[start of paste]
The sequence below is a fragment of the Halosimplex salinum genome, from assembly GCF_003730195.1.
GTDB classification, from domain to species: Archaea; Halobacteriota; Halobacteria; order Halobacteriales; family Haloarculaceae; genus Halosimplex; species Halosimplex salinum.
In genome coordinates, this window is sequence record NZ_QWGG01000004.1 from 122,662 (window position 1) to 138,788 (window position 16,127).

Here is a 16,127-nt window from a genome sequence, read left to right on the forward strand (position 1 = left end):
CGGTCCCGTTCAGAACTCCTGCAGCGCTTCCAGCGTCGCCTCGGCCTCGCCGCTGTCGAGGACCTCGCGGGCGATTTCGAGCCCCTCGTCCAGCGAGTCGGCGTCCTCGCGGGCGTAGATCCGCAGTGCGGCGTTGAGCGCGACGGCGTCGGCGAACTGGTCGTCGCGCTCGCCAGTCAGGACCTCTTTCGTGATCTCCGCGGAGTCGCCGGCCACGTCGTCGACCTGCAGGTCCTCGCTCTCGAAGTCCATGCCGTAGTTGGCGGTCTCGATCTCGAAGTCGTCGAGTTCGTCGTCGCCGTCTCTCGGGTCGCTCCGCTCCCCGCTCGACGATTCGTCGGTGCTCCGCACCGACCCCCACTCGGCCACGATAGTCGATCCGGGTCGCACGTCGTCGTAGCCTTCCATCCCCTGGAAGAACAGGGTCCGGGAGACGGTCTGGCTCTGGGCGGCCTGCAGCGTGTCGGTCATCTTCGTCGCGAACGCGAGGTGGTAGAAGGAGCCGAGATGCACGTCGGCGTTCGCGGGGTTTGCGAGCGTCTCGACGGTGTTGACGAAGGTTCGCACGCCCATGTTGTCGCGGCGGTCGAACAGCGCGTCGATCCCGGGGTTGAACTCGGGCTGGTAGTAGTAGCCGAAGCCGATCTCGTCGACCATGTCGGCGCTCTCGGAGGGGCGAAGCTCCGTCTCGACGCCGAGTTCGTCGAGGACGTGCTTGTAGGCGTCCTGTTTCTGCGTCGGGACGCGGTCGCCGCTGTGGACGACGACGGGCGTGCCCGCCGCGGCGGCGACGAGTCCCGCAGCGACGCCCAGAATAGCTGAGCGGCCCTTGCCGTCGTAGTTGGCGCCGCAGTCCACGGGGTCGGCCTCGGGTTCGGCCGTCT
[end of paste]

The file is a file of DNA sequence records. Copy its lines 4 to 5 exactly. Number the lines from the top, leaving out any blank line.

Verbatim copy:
Here is a 16,127-nt window from a genome sequence, read left to right on the forward strand (position 1 = left end):
CGGTCCCGTTCAGAACTCCTGCAGCGCTTCCAGCGTCGCCTCGGCCTCGCCGCTGTCGAGGACCTCGCGGGCGATTTCGAGCCCCTCGTCCAGCGAGTCGGCGTCCTCGCGGGCGTAGATCCGCAGTGCGGCGTTGAGCGCGACGGCGTCGGCGAACTGGTCGTCGCGCTCGCCAGTCAGGACCTCTTTCGTGATCTCCGCGGAGTCGCCGGCCACGTCGTCGACCTGCAGGTCCTCGCTCTCGAAGTCCATGCCGTAGTTGGCGGTCTCGATCTCGAAGTCGTCGAGTTCGTCGTCGCCGTCTCTCGGGTCGCTCCGCTCCCCGCTCGACGATTCGTCGGTGCTCCGCACCGACCCCCACTCGGCCACGATAGTCGATCCGGGTCGCACGTCGTCGTAGCCTTCCATCCCCTGGAAGAACAGGGTCCGGGAGACGGTCTGGCTCTGGGCGGCCTGCAGCGTGTCGGTCATCTTCGTCGCGAACGCGAGGTGGTAGAAGGAGCCGAGATGCACGTCGGCGTTCGCGGGGTTTGCGAGCGTCTCGACGGTGTTGACGAAGGTTCGCACGCCCATGTTGTCGCGGCGGTCGAACAGCGCGTCGATCCCGGGGTTGAACTCGGGCTGGTAGTAGTAGCCGAAGCCGATCTCGTCGACCATGTCGGCGCTCTCGGAGGGGCGAAGCTCCGTCTCGACGCCGAGTTCGTCGAGGACGTGCTTGTAGGCGTCCTGTTTCTGCGTCGGGACGCGGTCGCCGCTGTGGACGACGACGGGCGTGCCCGCCGCGGCGGCGACGAGTCCCGCAGCGACGCCCAGAATAGCTGAGCGGCCCTTGCCGTCGTAGTTGGCGCCGCAGTCCACGGGGTCGGCCTCGGGTTCGGCCGTCT